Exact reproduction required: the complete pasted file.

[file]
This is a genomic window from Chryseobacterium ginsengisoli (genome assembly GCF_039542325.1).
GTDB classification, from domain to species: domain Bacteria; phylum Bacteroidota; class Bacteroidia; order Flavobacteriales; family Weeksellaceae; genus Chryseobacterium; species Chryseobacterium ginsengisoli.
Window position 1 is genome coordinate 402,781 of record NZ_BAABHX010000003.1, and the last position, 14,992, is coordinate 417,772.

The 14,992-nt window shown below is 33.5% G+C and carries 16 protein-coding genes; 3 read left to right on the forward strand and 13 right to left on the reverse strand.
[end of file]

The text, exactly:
This is a genomic window from Chryseobacterium ginsengisoli (genome assembly GCF_039542325.1).
GTDB classification, from domain to species: domain Bacteria; phylum Bacteroidota; class Bacteroidia; order Flavobacteriales; family Weeksellaceae; genus Chryseobacterium; species Chryseobacterium ginsengisoli.
Window position 1 is genome coordinate 402,781 of record NZ_BAABHX010000003.1, and the last position, 14,992, is coordinate 417,772.

The 14,992-nt window shown below is 33.5% G+C and carries 16 protein-coding genes; 3 read left to right on the forward strand and 13 right to left on the reverse strand.